If you're planning to visit Zanzibar, southern and western Tanzania, you'll want to fly to the capital Dar es Salaam. European carriers that fly into Dar es Salaam include British Airways, KLM, and Swissair (which codeshares with Delta).
Regional flights to Dar es Salaam, Zanzibar and parts of northern Tanzania regularly fly from Nairobi (Kenya Airways, Air Kenya) and Addis Ababa (Ethiopian Airlines). Precision Air has several flights per week to Entebbe (Uganda), Mombasa and Nairobi.
To and From Kenya: There are several bus services available between Tanzania and Kenya. Buses regularly go from Mombasa to Dar es Salaam (12 hours), Nairobi to Dar es Salaam (about 13 hours), Nairobi to Arusha (5 hours), and Voi to Moshi. Some bus companies originating in Arusha will drop you off at your hotel in Nairobi and also offer pick-ups at Nairobi's international airport.
To and From Malawi: The border crossing between Tanzania and Malawi is at the Songwe River Bridge. Direct buses between Dar es Salaam and Lilongwe depart several times a week and take around 27 hours. Your other alternative is to get to the border crossing and take minibusses in either direction to the closest towns -- Karonga in Malawi and Mbeya in Tanzania. Spend the night and then continue on the next day. Both towns have regular long-distance bus services.
To and From Mozambique: The main border post is at Kilambo (Tanzania) which you can get to via minibus from Mtwara. To cross the border requires a trip across the Ruvuma River and depending on the tides and the season, this could be a simple quick canoe trip or an hour long ferry ride. The border post in Mozambique is at Namiranga.
To and From Uganda: Daily buses travel from Kampala to Dar es Salaam (via Nairobi -- so make sure you get a visa for Kenya to transit). The bus trip takes at least 25 hours. A more manageable crossing is from Kampala to Bukoba (on the shores of Lake Victoria) which gets you to Tanzania in about 7 hours. You can also take a short 3 hour trip by bus from Bukoba (Tanzania) to the Ugandan border town of Masaka. Scandinavian also runs buses from Moshi to Kampala (via nairobi).
To and From Rwanda: Regional coach services travels from Kigali to Dar es Salaam at least once a week, the trip takes about 36 hours and crosses into Uganda first. Shorter trips between the Tanzania/Rwanda border at Rusumo Falls are possible but the security situation fluctuates so inquire locally in Benako (Rwanda) or Mwanza (Tanzania). Buses also run at least once a day from Mwanza (it will take all day) to the border of Rwanda, and from there you can catch a minibus to Kigali. Catching the bus from Mwanza means a ferry trip to start with so the schedule is fairly fixed.
To and From Zambia: Buses run a couple times a week between Dar es Salaam and Lusaka (about 30 hours) and between Mbeya and Lusaka (about 16 hours). The border that is used most often is at Tunduma and you can get minibusses from Mbeya to Tunduma and then cross into Zambia and take public transport from there.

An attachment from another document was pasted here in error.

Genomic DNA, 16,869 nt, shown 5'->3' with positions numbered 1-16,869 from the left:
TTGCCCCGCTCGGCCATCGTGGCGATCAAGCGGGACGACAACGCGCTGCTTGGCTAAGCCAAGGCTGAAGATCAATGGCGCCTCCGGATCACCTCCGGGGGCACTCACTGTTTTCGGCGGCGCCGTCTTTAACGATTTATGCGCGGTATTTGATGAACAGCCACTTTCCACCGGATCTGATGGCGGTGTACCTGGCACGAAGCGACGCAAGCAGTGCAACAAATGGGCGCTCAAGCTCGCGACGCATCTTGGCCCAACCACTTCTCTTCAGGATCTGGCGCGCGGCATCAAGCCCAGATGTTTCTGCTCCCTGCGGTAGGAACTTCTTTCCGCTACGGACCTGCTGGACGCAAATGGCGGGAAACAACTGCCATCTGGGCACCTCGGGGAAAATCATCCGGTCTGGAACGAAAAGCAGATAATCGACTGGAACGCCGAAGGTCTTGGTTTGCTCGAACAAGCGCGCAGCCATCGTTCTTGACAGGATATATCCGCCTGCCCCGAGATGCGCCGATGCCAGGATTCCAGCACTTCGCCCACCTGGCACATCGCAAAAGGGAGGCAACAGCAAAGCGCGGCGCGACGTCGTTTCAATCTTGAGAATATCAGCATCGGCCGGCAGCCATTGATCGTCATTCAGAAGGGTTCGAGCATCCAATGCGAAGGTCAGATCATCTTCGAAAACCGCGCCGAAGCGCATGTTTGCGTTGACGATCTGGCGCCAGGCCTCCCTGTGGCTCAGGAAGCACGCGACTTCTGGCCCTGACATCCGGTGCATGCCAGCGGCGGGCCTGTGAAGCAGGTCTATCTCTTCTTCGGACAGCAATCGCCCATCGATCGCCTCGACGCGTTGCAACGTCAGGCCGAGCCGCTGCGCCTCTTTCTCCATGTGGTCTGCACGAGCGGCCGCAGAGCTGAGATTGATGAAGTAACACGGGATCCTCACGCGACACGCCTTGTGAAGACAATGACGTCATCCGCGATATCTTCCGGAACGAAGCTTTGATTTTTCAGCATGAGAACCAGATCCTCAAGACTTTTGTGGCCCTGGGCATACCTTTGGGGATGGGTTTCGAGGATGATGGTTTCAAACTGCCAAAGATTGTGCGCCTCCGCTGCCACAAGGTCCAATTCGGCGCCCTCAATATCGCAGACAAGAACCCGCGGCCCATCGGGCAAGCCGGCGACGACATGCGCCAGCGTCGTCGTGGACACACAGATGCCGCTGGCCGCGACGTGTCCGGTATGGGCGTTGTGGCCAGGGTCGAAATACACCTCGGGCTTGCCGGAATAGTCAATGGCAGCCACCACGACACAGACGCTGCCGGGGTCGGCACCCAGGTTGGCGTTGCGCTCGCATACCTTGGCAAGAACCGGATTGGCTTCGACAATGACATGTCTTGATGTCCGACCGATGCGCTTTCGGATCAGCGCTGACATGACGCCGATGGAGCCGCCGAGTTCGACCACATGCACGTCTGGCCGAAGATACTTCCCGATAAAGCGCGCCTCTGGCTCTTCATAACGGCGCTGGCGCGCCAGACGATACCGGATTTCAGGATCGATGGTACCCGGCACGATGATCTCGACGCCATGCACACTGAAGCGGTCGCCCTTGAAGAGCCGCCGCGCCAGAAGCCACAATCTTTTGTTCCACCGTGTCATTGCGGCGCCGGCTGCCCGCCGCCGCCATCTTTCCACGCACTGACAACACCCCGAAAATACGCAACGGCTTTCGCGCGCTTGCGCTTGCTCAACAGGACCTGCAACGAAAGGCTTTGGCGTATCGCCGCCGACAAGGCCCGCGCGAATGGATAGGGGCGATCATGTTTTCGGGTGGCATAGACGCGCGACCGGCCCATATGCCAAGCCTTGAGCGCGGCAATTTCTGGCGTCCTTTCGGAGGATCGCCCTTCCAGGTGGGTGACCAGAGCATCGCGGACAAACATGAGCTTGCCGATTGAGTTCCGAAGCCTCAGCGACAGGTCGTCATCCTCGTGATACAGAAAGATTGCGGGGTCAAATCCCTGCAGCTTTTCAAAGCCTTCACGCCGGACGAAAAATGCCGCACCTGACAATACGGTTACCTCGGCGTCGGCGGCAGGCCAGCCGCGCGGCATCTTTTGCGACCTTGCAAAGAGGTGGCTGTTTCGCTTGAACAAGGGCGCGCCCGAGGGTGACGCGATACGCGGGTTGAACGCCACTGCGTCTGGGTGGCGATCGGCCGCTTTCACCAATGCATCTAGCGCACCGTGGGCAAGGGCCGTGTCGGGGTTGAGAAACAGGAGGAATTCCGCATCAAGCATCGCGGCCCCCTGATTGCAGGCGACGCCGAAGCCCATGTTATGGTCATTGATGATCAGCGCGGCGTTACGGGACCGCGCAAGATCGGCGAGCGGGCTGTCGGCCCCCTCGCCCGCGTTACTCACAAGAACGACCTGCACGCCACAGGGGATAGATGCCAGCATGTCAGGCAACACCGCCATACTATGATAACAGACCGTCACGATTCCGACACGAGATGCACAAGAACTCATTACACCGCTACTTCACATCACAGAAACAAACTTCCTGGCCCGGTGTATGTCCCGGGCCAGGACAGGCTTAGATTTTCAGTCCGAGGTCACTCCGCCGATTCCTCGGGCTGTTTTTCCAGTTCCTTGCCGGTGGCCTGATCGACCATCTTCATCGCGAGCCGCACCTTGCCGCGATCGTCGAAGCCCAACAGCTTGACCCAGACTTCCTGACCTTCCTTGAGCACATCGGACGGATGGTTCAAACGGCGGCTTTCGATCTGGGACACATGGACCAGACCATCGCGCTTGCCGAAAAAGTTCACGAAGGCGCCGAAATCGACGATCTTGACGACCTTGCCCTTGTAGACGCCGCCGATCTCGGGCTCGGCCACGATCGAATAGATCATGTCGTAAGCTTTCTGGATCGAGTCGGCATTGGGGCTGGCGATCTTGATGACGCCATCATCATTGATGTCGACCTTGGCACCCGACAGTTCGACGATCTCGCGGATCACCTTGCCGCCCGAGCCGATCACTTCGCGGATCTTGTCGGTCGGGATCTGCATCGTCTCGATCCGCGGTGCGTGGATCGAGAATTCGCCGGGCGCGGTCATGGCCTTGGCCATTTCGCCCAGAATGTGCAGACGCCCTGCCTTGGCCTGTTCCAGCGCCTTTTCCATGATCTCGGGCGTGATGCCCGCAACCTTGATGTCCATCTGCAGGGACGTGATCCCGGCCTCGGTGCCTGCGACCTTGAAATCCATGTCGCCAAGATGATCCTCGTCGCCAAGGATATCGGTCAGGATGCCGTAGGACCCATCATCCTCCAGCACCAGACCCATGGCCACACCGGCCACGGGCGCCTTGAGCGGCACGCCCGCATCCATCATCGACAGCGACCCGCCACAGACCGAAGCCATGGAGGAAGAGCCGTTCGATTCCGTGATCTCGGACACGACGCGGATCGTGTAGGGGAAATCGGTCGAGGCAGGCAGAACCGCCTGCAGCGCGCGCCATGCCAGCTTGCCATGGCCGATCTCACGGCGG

Getting Around Tanzania
To get from northern Tanzania to the capital Dar es Salaam, or to fly to Zanzibar, there are several scheduled flights you can take.
Precision Air offers routes between all the major Tanzanian towns. Regional Air Services offers flights to Grumeti (Serengeti), Manyara, Sasakwa, Seronera, Dar es Salaam, Arusha and more. For quick flights to Zanzibar from around Tanzania, check out ZanAir or Coastal.
Two railway lines have passenger services in Tanzania. Tazara trains run between Dar es Salaam and Mbeya (handy to get to the border of Malawi and Zambia). The Tanzania Railway Corporation (TRC) runs the other railway line and you can travel from Dar es Salaam to Kigoma and Mwanza, and also along the Kaliua-Mpanda and Manyoni-Singida Branch Lines. See Seat 61's passenger-train schedules to find out when the trains run.
There are several classes to choose from, depending on how squashed you like to be on long train rides, choose your class accordingly. For 1st and 2nd class berths, book at least a few days in advance.
There are plenty of options to travel by bus in Tanzania. The biggest express bus operator is Scandinavia Express Services which has routes between major cities and towns throughout the country.
Other major express bus companies in Tanzania include Dar Express, Royal, and Akamba. For basic schedules, costs and trip time see this handy guide from Encounter Tanzania.
Local buses run between smaller towns as well as large towns but they are often slow and very crowded.
Renting a Car
All the major car rental agencies and plenty of local ones can provide you with a 4WD (4x4) vehicle in Tanzania. Most rental agencies do not offer unlimited mileage, so you'll have to be careful when caculating your costs. The roads in Tanzania aren't very good especially during the rainy season and gas (petrol) is expensive. Driving is on the left side of the road and you'll most likely need an international driving license as well as a major credit card to rent a car. Driving at night is not advised.
If you're driving in the major cities beware that car-jackings are becoming more commonplace.
If you're planning a self-drive safari in Tanzania then the Northern circuit is a lot easier to navigate than the western or southern wildlife parks. The road from Arusha to the Serengeti takes you to Lake Manyara and the Ngorongoro Crater. It's in reasonable condition, although getting to your campsite may not be as easy once you're within the park gates.